David sometimes uses an equalizer to alter his guitar tones, adding some subtle tone shaping. Big Muffs have a very "scooped" tone, meaning they lack "mids" in the EQ range. This makes the tone sound huge for solos, but it also means the Big Muff occupies much of the same EQ space as the bass guitar does in a band. This can sometimes cause the Muff to get lost in a band mix and sound muddy. Adding some mids with an EQ can correct this problem.

David's primary EQ was the Boss GE-7. He had three of these in his Division Bell rig and in his custom Pete Cornish pedal boards. I use it to add a bit more bass and highs to my Big Muff tone. Best when used at light settings to avoid adding hiss and noise to your signal. Some people prefer to boost mids and cut bass to make their Big Muff's stand out more in a band mix, or slightly boost the volume for solos.


Hartman Flangerrt-20

Left to right - The excellent Boss CE-2, The CE-2B with mix knob (same CE-2 circuit with one cap changed), the not so excellent Boss CE-3, and the better CE-5 chorus ensemble with mix knob, the Deluxe Electric Mistress flanger, Hartman Flanger, MXR Phase 90 phaser, the Sweetsound Mojo Vibe, and the Boss Boss RT-20 Rotary Simulator

David's solo tones are almost always modulated and "liquid" sounding. David first created this sound with rotating speaker "Leslie" type cabinets in the 1970s, then he started using a Uni-Vibe, a phaser, then a flanger, then a chorus - but all were used to accomplish the same thing - adding a light, modulated swirly sound to create space and depth in the tone. One of his most used modulation effects, besides rotary speaker cabinets, was the Boss CE-2 chorus. It is a very rich and warm sounding modulation. David had one amp dedicated to the CE-2 in his Division Bell / Pulse rig, so it was not 100% in the mix. The CE-2 was used for almost every song on Pulse, especially on his Big Muff solos. For a few songs David has also used an MXR Phase 90 and a Univox Uni-Vibe. The Uni-Vibe simulated the swirly sound of a Leslie type rotating speaker cabinet and the Phase 90 create a phased sweep that oscillated through the tone. A huge part of David's modulated sound both in the studio and live are his Leslie type rotating speaker cabinets like the Rover, Yamaha RA-200, and Doppolas. In 2006 Gilmour changed to a simpler tone with very little modulation.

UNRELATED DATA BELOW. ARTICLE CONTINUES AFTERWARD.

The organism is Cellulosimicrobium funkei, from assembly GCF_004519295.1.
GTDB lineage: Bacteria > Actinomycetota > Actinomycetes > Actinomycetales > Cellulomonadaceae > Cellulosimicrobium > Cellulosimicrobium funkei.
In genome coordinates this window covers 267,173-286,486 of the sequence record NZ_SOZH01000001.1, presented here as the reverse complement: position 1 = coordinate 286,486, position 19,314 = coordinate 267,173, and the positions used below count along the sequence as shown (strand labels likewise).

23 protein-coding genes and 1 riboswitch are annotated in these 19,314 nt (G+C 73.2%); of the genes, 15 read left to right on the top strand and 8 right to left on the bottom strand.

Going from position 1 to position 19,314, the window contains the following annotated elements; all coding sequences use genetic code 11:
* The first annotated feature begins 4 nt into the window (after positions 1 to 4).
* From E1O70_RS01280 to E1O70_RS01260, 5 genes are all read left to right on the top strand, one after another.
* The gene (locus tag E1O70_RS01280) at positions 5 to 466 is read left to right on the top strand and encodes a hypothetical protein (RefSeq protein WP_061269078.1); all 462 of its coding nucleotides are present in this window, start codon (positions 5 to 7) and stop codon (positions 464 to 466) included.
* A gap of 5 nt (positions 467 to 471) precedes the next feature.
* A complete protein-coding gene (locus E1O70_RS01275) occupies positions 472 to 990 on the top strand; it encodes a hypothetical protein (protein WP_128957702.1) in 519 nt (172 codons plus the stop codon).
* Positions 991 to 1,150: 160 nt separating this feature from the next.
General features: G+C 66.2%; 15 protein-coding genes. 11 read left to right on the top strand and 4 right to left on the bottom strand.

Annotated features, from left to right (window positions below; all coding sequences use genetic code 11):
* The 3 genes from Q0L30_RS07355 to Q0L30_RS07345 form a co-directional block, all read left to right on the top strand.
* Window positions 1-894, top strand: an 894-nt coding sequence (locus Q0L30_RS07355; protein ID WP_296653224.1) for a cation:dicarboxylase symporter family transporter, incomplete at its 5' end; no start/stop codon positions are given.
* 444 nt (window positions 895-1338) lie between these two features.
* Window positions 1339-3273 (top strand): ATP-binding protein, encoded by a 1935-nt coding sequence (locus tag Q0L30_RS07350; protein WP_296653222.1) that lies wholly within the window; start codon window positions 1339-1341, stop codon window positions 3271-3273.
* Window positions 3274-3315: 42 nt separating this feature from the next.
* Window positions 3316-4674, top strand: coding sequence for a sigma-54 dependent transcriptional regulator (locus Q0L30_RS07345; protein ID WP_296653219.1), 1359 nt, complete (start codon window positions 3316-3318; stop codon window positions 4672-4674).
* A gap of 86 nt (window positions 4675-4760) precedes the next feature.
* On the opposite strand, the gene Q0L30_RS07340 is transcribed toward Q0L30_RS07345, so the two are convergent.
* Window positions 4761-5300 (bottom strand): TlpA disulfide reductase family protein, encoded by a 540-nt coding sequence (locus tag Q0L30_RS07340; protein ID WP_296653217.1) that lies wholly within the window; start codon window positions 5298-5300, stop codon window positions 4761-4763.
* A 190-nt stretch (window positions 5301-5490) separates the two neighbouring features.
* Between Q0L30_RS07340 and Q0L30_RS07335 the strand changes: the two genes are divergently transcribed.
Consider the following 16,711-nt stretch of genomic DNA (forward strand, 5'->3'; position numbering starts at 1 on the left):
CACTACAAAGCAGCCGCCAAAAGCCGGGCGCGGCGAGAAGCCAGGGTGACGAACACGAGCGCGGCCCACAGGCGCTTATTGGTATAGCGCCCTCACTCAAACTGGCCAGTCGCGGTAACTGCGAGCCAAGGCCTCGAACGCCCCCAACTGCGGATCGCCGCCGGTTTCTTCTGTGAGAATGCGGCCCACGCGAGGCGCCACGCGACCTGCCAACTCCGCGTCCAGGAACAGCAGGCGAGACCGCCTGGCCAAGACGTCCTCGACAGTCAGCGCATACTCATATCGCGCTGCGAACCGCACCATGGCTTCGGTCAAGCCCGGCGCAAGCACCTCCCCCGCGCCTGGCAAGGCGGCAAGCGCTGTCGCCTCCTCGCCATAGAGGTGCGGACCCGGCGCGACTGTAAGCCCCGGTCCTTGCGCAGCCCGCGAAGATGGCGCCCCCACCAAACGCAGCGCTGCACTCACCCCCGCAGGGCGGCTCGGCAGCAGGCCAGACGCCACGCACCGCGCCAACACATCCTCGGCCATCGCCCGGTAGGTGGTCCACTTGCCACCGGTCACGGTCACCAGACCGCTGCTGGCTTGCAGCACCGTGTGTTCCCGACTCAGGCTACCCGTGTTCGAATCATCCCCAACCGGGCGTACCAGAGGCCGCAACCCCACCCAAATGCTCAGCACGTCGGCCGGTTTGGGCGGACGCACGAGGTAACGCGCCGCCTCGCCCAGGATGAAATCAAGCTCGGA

PHASER - David used an MXR Phase 90 in the mid 1970s for the Wish You Were Here studio album recordings and in his live rigs from 1974-75. He changed to a Phase 100 in 1976, but the classic recordings he is known for used the Phase 90. The standard MXR Phase 90 works very well for these tones, but the smaller Phase 95 is much more versatile and allows the depth of the phase to be adjusted. Switching from the Phase 90 to the Phase 45 setting cuts the four-stage effect to a two-stage, reducing the effect depth. Switching the "script" button changes from a more dominant phase sweep to a more subtle sweep. These options allowing the Phase 95 to work better with a wider range of rigs and effects.